• Movement Memory
• Performance Skills
• Dance appreciation
Unit 3: Popular Dance Styles of the 1900s
In this unit of work, students will look at the dance styles The Charleston and Lindy Hop. Students will learn key dance actions from each of these styles and create a lively, eye-catching duo. Students will learn about the development of each of these styles, perform signature actions and identify and apply the stylistic features. Students will work collaboratively to develop their knowledge of transferable skills such as trust, communication, problem solving and confidence. This will build a foundation that will allow the students to perform lifts safely, think creatively and appreciate a new genre of dance. Students will choreograph using previous knowledge of the components of dance and continue developing performance skills practically and through retrieval exercises in their progress booklets.
• Problem Solving
Unit 1: Street Dance
In this unit of work, students will be looking at the dance style ‘Street Dance’. Students will become a member of a street dance “company” and work together with their peers to create their own group dance in this style. Students will learn the 5 street dance actions; popping, locking, breaking, waving and isolation, and use these to help them choreograph a dance in a street dance style. When choreographing students are expected to apply prior
knowledge of the components of dance to enable them to create a dance that is eye-catching and unique.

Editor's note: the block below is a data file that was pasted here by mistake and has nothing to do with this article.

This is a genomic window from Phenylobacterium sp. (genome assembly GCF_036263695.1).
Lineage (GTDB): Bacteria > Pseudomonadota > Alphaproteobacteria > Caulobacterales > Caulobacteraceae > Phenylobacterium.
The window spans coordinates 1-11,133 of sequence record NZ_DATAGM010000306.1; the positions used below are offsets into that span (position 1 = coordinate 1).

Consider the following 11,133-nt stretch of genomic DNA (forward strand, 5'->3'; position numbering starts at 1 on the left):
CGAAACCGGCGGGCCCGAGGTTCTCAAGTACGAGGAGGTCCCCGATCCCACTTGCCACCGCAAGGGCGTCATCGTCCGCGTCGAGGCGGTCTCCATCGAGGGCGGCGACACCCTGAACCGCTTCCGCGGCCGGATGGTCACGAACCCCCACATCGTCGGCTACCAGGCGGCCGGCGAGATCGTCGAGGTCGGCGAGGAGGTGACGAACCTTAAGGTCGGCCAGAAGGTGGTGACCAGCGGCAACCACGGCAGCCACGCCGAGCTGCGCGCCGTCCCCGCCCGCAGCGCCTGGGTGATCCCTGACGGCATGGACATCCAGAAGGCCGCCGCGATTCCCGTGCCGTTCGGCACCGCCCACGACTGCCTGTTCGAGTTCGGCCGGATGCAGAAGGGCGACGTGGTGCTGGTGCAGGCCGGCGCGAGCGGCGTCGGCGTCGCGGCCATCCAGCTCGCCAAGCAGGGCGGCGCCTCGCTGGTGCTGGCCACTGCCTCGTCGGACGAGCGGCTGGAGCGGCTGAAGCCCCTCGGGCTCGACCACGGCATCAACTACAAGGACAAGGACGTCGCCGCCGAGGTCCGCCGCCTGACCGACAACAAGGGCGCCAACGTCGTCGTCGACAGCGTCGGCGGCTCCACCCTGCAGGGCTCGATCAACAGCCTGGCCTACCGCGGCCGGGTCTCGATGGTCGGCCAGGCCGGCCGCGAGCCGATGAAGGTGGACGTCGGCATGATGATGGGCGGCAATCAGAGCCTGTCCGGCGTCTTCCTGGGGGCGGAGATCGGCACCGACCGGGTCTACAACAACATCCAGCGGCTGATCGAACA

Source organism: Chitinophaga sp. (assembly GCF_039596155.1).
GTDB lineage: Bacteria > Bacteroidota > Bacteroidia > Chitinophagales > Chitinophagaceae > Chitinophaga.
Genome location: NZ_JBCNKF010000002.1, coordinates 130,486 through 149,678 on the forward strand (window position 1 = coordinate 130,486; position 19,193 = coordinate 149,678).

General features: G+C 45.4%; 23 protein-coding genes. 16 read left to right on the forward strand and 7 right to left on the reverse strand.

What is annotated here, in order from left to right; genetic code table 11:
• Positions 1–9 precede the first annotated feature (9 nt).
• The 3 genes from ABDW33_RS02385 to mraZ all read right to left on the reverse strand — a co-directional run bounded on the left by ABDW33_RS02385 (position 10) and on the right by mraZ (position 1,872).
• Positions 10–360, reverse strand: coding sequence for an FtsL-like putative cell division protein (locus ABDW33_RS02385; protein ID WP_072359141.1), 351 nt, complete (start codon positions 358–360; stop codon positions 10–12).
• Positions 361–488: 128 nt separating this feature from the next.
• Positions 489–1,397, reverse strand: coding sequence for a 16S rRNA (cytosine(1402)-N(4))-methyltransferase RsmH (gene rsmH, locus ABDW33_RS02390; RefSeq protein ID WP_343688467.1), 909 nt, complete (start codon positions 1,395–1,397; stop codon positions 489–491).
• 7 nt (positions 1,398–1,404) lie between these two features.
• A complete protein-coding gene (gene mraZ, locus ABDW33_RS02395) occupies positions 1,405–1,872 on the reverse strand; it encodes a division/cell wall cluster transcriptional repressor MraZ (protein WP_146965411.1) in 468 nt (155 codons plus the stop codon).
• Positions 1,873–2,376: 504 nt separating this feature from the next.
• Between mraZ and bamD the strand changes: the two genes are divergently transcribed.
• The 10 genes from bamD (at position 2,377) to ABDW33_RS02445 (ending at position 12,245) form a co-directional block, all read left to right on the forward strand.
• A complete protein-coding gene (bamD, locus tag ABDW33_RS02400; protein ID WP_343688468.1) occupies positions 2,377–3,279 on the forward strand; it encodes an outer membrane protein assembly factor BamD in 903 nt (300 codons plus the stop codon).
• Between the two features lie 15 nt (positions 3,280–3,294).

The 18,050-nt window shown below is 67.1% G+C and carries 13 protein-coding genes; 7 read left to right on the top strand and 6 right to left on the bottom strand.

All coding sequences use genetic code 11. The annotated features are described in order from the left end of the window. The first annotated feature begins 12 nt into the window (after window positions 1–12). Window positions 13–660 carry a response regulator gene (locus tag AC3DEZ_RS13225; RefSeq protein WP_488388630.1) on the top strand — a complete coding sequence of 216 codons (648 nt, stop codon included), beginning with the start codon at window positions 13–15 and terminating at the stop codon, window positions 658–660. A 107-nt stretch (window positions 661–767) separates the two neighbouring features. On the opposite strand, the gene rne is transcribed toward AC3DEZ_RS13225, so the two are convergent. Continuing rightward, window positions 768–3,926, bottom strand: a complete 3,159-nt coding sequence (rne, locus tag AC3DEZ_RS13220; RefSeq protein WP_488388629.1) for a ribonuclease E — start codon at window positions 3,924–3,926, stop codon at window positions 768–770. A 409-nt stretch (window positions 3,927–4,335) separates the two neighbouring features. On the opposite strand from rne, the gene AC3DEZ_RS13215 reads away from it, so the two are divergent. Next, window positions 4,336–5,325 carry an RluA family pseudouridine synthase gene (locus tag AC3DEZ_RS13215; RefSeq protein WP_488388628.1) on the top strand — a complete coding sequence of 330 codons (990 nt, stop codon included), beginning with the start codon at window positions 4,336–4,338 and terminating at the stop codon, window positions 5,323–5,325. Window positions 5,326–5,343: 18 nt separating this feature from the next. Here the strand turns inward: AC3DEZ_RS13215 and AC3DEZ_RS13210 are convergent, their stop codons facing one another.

Students are reminded to apply previous knowledge of health and safety in the dance studio and arrive to all lessons wearing appropriate clothing and footwear. At this stage in the dance learner journey, students are expected to be able to prepare their bodies for a dance lesson independently.
• Time management
• Problem Solving
• Team work
Students will watch a piece of professional dance and learn some basic contextual information to gain understanding of the artistic intentions and style. In the last unit students were able to choreograph a street dance applying stylistic qualities of that style. To develop students knowledge of dance and performance further, we want students to be able to identify the stylistic qualities of a new genre, Musical Theatre, and use this to create a dance that portrays these. Whilst learning repertoire, the students will be expected to apply secure movement memory. Students will also apply a range of performance skills and are expected to be familiar with the contextual information of the dance they are studying. Throughout the module students will provide their peers with verbal feedback, identifying dance skills that are demonstrated competently and those that need developing further. Students will also reflect on their own development and complete an end of unit skills audit.
• Time management